Andreas L. Delmelle wrote:
-----Original Message-----
From: Peter B. West [mailto:[EMAIL PROTECTED]

Thanks Andreas.  Yes, I disagree, but then, so does the spec.  What
information *should* do is not terribly relevant.  We need to work out
and express what information *must* do to get this thing working.

Voila! Without worrying too much about "textbook 'should'-stuff"... It is
after all *XSL*-FO, so I guess the basic compliance rule is also for FO
processors: 'the order of the processing events doesn't matter at all, as
long as the produced output is correct.'

... Would it really be worth a shot to change the design
there, and flip a switch? Throw the FOTree away and just fill up
the AT and re-use that?

Or process the minimal relevant parts of the FO and Area trees in parallel. That is what I am working towards. I believe that page-at-a-time layout with just in time processing of the FOs is possible. Given that, both FOs and Areas can be kept alive while required. (I haven't given any thought to rendering.)

Indeed. When I began thinking about 'borderline-cases', it became clearer
that situations where you need to wait for more than one page to complete
the layout are rather exceptional anyway, so it's most likely the better
option to treat them as what they are: 'an exception to the general
processing flow' (--IOW, not *all* theoretical possibilities implied by the
definitions in the spec should be covered by the *basic* processing

The borderline cases may be very much in the minority (and must be, judging by the degree of usage that FOP gets now) but they must be taken into account in the design of the solution. If we go for the low-hanging fruit and then discover that the ladder is too short we end up back in the workshop.

Note that forward references are always going to be a problem, but that a
combination of weak/soft/phantom references and serialization should
keep memory requirements manageable.

That's where your producer-consumer buffers step in, right?

So.. by 'minimal relevant parts' you actually mean something as 'reduced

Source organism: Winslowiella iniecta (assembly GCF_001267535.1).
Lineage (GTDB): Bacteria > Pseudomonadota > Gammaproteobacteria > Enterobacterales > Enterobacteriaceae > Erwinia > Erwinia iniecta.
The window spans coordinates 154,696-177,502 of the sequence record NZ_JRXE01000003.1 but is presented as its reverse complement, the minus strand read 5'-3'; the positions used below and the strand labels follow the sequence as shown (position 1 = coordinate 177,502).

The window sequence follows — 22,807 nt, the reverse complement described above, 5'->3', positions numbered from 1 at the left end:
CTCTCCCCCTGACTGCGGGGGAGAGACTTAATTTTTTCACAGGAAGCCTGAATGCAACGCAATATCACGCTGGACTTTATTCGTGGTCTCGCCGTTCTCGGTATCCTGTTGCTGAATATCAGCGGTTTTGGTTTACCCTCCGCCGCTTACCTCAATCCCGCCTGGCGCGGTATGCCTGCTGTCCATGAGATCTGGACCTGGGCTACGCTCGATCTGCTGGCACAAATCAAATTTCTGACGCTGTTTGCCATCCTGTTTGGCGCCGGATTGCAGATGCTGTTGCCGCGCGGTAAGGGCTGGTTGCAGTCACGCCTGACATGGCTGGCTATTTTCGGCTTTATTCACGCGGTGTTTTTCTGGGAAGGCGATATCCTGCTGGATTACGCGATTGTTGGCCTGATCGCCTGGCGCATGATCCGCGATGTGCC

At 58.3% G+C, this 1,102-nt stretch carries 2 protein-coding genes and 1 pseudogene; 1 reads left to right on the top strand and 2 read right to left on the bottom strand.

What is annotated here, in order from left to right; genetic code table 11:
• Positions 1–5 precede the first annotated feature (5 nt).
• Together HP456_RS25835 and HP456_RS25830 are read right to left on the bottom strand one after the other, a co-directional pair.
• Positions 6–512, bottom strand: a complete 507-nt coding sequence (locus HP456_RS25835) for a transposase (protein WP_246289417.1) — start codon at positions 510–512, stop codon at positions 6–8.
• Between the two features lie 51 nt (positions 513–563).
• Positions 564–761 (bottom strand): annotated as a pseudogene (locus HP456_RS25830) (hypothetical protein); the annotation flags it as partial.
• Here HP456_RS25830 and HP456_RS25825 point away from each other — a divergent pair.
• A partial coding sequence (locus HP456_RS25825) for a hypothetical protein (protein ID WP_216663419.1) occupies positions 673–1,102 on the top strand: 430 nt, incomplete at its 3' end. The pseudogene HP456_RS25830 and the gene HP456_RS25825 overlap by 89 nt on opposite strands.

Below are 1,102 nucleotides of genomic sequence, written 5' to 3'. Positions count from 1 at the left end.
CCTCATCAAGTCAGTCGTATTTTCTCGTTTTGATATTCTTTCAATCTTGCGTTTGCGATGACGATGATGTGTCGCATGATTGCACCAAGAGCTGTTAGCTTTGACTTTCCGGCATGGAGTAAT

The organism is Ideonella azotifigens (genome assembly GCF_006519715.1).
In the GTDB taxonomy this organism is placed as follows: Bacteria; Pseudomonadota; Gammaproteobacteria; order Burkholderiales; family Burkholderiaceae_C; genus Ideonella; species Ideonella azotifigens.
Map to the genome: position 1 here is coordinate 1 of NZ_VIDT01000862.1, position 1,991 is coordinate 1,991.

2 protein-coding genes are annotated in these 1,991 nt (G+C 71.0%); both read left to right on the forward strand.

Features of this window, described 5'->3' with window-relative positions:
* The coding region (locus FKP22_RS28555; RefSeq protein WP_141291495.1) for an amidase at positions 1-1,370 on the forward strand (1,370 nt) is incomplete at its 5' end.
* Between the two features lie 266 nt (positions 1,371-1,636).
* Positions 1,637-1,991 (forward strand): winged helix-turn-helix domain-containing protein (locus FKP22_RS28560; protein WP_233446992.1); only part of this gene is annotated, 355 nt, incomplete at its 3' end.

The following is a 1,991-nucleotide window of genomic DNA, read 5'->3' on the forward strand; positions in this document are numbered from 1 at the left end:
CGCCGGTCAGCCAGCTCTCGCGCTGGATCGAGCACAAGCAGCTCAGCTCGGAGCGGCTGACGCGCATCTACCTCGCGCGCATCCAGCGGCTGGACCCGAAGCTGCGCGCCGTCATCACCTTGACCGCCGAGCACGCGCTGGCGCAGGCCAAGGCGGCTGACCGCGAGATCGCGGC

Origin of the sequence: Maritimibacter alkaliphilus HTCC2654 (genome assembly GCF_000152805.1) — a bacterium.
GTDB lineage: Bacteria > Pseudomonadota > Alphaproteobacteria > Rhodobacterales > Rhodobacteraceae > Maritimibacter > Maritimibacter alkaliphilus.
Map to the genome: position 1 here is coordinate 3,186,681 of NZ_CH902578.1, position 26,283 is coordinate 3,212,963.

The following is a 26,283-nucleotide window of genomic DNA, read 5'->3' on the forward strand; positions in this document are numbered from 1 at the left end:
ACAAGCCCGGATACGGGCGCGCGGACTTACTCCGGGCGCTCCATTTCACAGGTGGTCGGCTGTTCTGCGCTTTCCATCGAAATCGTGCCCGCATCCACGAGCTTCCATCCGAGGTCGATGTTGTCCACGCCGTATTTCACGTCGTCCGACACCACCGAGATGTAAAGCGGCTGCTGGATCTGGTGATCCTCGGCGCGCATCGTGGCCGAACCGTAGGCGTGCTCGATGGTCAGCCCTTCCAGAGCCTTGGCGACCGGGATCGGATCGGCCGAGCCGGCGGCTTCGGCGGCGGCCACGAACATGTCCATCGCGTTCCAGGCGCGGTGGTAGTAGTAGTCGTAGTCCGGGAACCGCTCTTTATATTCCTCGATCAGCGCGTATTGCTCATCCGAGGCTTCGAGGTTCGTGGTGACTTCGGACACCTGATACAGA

skeletons of subtrees' that in themselves provide a way to pull the events
generated by their descendants from the buffer, without themselves actually
holding a reference to the descendants, so while the ancestor is being kept
alive, the descendants can be happily collected by our friend GC if no
longer used by another process, while the ancestor remains at our disposal
to re-pull the same events from the buffer if/when they are needed.

Is this close?

I wasn't thinking of the buffers. The re-usability of the buffers is only relevant to static-content and markers, so I don't see that as a major issue, and would expect to keep the static-content buffers for a page in memory for the life of the page-sequence. Markers are a bit more problematical, and may well benefit from some "transparent" serialization.

I was thinking more of the "historical" parts of the FO and Area trees. At one stage I considered linking all nodes in the FO tree with reference objects, but I was concerned about the extra layer of reference objects and their impact on memory and performance. However, when we get parallel FO tree, Area tree and rendering working it may pay dividends.

I find the language of the java.lang.ref package confusing, but I think that phantom references open the possibility of performing serialization "on demand", when the object is queued for GC.

Peter B. West <>

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